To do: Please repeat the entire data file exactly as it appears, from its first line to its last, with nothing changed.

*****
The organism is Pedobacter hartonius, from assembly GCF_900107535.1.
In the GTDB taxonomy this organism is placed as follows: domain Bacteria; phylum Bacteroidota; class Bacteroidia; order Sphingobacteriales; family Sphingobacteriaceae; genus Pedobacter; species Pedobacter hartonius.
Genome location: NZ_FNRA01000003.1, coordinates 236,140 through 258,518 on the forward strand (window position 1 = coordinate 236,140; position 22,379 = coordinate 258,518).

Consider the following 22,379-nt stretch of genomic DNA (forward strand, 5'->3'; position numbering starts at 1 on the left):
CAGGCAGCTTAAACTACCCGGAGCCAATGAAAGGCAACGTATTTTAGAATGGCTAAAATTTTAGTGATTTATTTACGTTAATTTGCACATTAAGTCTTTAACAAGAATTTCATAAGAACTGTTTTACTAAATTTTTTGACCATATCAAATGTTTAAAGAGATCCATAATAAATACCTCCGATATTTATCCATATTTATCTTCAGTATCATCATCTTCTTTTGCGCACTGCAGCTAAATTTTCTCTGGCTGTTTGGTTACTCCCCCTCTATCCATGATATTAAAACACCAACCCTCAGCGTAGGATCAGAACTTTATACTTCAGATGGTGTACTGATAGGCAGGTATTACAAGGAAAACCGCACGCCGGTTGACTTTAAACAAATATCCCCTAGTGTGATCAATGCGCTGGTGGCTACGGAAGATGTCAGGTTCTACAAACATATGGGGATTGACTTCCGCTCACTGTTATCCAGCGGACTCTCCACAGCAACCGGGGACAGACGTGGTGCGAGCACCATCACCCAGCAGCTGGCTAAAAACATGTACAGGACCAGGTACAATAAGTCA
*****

The organism is Pedobacter hartonius, from assembly GCF_900107535.1.
In the GTDB taxonomy this organism is placed as follows: domain Bacteria; phylum Bacteroidota; class Bacteroidia; order Sphingobacteriales; family Sphingobacteriaceae; genus Pedobacter; species Pedobacter hartonius.
Genome location: NZ_FNRA01000003.1, coordinates 236,140 through 258,518 on the forward strand (window position 1 = coordinate 236,140; position 22,379 = coordinate 258,518).

Consider the following 22,379-nt stretch of genomic DNA (forward strand, 5'->3'; position numbering starts at 1 on the left):
CAGGCAGCTTAAACTACCCGGAGCCAATGAAAGGCAACGTATTTTAGAATGGCTAAAATTTTAGTGATTTATTTACGTTAATTTGCACATTAAGTCTTTAACAAGAATTTCATAAGAACTGTTTTACTAAATTTTTTGACCATATCAAATGTTTAAAGAGATCCATAATAAATACCTCCGATATTTATCCATATTTATCTTCAGTATCATCATCTTCTTTTGCGCACTGCAGCTAAATTTTCTCTGGCTGTTTGGTTACTCCCCCTCTATCCATGATATTAAAACACCAACCCTCAGCGTAGGATCAGAACTTTATACTTCAGATGGTGTACTGATAGGCAGGTATTACAAGGAAAACCGCACGCCGGTTGACTTTAAACAAATATCCCCTAGTGTGATCAATGCGCTGGTGGCTACGGAAGATGTCAGGTTCTACAAACATATGGGGATTGACTTCCGCTCACTGTTATCCAGCGGACTCTCCACAGCAACCGGGGACAGACGTGGTGCGAGCACCATCACCCAGCAGCTGGCTAAAAACATGTACAGGACCAGGTACAATAAGTCA